In September, I (Pak) took a road trip with my family to Washington DC. On this trip, I had the chance to try out a rented Canon TS-E 17mm f/4 tilt-shift lens for architectural photography. Using a tilt-shift lens was on my photography bucket list so I was very excited to be able to finally try this lens out.
During the first two days of having this lens (before arriving at DC), I can truly say that I absolutely hated it while practicing with it. I found the operation of the knobs to be a clunky operation. The knobs on the rented lens were very stiff and hard to rotate, which didn’t help. However, once I got the hang of it, I quickly grew to enjoy using it.
My wife and I have three young children so getting personal photography time was not so easy. In the three day road trip, I only got to do my own stuff one morning. I woke up at 4AM and trekked by foot from my hotel towards the Washington and Lincoln Memorials for some early-morning photography.
(The left image below was taken with the 17mm TS-E at about 5:30AM while the grass was still wet)
Using the tilt-shift lens properly requires patience and lots of preparation. All focusing is done manually (it is, after all, a manual focus only lens). My camera was mounted onto a ballhead attached to my tripod. I started off by using a bubble level mounted in the hot-shoe of my camera and adjusting the ballhead until the camera was level. Metering was done manually before the lens was shifted. After that, I switched to live view mode and zoomed in 10x to make sure the manual focusing was accurate. Once focus was acquired, I would then shift the lens appropriately until the vertical lines looked vertical in the LCD and rechecked the focus. Finally, I would snap the shot and check the image in the back of the camera to make sure exposure and focus were perfect. I would do this for each and every shot, especially if I changed camera position.
In the photo above (of the Lincoln Memorial), my own shadow is the middle one in the cluster of 3 shadows under Lincoln. The two shadows on the left provide a sense of scale for the pillars and the room itself. Of the handful of “serious shots” I took on my trip, I think the one above is my favorite.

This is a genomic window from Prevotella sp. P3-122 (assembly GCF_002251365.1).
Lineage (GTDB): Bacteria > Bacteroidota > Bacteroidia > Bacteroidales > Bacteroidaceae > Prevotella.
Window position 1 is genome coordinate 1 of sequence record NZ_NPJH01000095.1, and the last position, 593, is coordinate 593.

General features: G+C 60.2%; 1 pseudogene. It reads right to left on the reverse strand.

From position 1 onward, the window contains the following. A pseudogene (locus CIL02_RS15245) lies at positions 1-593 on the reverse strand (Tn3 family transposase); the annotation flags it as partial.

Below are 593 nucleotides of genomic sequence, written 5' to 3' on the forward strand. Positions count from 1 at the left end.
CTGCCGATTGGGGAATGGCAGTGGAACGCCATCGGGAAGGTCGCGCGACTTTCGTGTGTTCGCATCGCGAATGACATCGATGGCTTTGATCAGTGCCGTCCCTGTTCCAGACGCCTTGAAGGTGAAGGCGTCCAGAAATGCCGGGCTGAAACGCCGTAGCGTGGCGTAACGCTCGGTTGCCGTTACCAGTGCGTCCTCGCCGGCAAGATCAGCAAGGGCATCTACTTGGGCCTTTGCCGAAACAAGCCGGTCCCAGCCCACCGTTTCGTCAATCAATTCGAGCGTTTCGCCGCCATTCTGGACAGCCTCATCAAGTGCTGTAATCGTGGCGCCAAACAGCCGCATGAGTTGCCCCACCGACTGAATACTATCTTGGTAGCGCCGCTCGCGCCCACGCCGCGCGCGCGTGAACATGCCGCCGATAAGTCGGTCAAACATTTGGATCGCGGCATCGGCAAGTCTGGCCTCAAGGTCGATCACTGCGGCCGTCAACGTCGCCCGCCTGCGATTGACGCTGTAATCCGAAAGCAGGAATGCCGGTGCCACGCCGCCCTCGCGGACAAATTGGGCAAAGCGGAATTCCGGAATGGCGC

In addition to messing around with the TS-E lens, I also took photos with a 70-200 f/2.8L IS II lens on my 5D Mark III. I have to say in all my travels, I have yet to encounter such a fiery sky. The following shots of the Washington Memorial with the Capitol Building behind were taken as the sun was rising and putting brilliant color into the cloud cover.
Below are a few more images of Lincoln Memorial below taken with the 70-200 zoom and a final hand-held shot in the National Museum of History taken with the 17mm TS-E lens (just using it as a wide angle lens and not utilizing the tilt-shift functionality).
I was pleased to be able to check off the tilt-shift curiosity from my bucket list. Would I buy this lens? To be honest, after trying it out during my trip, I would not. I don’t do all that much architectural photography so it would be hard to justify spending over $2,200 on it. The lens does produce beautifully sharp photos with great color and contrast but is also a bit cumbersome to use. Additionally, the 17mm TS-E takes up a lot of space in the camera bag. Though I will miss the perspective correction capabilities from having such a lens (as you can see in the next image, taken with a 35L, where vertical line convergence is noticeable).
Overall, the chance to photograph these national landmarks with such a unique lens was a special opportunity worth the early wake-up call and the long walk.